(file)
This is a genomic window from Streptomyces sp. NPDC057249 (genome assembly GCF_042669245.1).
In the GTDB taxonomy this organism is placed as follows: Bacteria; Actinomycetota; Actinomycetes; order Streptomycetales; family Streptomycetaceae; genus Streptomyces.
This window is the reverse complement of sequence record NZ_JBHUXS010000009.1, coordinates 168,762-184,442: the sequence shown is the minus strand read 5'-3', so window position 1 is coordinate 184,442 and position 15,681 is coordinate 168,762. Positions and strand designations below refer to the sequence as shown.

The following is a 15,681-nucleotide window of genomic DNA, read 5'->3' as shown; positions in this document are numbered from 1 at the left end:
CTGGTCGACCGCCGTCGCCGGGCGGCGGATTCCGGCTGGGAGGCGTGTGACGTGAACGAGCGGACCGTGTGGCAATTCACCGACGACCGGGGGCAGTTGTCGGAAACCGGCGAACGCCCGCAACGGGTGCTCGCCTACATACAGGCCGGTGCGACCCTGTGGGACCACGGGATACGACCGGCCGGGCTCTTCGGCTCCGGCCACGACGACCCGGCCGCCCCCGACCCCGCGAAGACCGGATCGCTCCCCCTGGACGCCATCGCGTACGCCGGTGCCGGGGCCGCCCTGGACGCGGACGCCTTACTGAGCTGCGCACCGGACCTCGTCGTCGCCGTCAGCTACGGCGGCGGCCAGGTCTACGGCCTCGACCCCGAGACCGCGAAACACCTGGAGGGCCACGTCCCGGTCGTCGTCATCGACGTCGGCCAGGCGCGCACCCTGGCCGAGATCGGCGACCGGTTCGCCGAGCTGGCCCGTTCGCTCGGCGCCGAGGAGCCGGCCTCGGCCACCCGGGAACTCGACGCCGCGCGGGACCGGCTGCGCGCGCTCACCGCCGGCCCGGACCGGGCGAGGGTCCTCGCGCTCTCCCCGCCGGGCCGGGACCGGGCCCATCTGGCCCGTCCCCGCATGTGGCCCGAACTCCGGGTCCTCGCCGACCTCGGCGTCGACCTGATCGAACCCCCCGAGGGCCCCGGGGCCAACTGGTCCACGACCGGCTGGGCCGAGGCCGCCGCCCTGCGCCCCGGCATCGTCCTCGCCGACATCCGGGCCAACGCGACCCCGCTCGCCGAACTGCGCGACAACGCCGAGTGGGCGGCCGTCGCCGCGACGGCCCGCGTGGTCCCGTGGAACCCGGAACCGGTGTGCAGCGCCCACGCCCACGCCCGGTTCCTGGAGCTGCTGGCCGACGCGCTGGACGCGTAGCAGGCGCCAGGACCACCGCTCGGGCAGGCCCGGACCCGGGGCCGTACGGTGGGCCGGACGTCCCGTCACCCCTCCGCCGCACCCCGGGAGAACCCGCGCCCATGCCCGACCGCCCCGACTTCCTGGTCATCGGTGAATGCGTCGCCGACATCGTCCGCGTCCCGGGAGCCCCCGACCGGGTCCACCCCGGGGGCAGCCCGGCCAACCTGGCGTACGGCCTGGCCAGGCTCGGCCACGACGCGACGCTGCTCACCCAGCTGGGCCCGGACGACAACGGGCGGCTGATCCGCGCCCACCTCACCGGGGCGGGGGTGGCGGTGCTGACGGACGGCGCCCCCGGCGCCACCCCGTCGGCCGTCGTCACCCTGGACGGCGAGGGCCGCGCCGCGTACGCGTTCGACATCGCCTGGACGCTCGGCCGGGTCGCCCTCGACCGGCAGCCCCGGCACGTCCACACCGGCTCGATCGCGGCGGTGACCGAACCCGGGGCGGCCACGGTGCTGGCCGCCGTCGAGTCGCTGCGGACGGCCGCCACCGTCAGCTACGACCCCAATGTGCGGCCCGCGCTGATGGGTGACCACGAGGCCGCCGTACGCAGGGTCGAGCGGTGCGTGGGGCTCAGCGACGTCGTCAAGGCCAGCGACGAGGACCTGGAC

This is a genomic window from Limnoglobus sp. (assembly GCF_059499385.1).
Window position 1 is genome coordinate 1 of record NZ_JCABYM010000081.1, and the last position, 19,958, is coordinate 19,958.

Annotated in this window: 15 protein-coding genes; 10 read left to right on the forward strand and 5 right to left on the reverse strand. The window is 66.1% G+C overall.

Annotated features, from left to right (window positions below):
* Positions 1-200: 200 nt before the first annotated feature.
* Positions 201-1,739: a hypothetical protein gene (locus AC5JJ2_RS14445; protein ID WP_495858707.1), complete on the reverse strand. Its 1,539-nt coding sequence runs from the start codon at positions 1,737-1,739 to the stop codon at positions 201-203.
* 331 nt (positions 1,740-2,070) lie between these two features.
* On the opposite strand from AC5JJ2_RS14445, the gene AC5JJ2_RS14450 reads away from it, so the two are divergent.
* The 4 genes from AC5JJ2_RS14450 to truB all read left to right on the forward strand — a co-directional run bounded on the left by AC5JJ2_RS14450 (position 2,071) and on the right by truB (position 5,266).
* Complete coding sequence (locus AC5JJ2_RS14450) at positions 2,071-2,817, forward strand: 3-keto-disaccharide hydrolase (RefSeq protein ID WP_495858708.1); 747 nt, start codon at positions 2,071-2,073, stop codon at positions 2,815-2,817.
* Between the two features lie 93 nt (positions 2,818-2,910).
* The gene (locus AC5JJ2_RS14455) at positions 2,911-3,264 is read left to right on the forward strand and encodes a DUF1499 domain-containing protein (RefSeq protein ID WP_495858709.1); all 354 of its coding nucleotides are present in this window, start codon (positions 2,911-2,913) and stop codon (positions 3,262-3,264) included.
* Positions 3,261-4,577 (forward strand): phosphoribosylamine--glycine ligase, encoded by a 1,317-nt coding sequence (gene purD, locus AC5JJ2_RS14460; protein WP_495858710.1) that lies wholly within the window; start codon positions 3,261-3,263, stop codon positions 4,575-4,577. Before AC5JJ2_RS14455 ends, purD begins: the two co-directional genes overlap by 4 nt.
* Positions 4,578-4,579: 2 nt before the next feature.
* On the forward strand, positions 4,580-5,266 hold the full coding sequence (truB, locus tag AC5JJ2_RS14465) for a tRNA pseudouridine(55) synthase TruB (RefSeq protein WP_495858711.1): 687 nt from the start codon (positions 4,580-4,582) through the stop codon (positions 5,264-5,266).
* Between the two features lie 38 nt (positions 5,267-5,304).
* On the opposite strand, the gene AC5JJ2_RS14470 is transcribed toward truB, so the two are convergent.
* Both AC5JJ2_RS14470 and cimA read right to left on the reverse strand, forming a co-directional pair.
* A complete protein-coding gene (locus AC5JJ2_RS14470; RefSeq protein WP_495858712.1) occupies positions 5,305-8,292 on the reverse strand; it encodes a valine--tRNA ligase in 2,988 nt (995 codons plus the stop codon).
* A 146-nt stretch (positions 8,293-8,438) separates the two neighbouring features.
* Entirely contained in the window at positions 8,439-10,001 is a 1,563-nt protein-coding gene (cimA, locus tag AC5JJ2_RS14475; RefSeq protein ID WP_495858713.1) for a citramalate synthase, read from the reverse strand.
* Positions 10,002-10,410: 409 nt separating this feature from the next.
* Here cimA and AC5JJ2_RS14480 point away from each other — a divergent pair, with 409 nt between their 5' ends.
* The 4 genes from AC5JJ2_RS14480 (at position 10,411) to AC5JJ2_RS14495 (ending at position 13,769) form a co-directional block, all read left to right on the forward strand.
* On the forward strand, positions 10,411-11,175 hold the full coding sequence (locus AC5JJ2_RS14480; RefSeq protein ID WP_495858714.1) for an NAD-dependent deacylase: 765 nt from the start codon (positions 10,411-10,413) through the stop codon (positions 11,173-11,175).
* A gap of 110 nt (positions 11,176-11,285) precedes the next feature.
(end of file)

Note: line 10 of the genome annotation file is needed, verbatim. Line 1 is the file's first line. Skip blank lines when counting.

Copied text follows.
* Positions 1-200: 200 nt before the first annotated feature.